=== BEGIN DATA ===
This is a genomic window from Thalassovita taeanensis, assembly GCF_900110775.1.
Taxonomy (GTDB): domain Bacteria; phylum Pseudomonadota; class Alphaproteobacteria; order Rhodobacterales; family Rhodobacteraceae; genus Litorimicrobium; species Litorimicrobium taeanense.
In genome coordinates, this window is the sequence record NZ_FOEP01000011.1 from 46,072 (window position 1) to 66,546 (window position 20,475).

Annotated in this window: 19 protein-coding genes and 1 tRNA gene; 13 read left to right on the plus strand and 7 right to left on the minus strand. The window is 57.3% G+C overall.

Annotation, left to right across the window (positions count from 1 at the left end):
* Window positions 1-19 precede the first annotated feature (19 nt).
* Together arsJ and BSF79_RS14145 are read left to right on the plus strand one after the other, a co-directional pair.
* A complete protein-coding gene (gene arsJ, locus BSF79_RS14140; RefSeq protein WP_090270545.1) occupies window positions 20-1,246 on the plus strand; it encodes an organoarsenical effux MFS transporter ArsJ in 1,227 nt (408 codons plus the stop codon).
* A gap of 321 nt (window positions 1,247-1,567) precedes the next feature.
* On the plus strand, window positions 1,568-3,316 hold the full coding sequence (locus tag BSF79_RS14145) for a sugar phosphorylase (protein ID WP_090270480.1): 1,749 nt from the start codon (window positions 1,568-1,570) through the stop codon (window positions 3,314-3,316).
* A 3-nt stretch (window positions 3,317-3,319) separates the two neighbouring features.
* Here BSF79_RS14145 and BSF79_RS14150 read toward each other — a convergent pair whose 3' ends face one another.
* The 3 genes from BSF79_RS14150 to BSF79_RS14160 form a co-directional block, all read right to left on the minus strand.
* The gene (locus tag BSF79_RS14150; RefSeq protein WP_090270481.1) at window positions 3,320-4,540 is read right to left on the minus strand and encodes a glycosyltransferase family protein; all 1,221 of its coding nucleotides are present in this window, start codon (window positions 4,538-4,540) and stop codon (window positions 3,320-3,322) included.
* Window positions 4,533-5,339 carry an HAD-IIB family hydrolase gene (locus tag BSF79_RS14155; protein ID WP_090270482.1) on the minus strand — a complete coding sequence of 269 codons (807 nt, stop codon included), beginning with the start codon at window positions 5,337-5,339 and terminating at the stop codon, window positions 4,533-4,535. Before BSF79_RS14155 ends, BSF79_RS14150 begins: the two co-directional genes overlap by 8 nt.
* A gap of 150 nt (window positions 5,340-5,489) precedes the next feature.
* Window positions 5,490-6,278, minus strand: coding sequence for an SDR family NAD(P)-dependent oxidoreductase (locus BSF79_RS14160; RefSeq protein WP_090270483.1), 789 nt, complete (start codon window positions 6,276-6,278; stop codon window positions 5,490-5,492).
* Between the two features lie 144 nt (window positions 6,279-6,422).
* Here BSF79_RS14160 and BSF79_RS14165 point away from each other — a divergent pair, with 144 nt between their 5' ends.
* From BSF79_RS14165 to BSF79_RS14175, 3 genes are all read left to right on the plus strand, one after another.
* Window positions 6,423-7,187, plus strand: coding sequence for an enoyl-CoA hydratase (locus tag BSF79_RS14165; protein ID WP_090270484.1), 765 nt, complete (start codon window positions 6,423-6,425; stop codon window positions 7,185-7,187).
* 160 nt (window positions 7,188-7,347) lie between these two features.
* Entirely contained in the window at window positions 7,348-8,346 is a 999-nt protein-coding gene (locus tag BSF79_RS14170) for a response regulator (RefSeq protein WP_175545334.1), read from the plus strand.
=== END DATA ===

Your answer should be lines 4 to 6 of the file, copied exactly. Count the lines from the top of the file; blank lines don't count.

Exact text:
Annotated in this window: 19 protein-coding genes and 1 tRNA gene; 13 read left to right on the plus strand and 7 right to left on the minus strand. The window is 57.3% G+C overall.

Annotation, left to right across the window (positions count from 1 at the left end):
* Window positions 1-19 precede the first annotated feature (19 nt).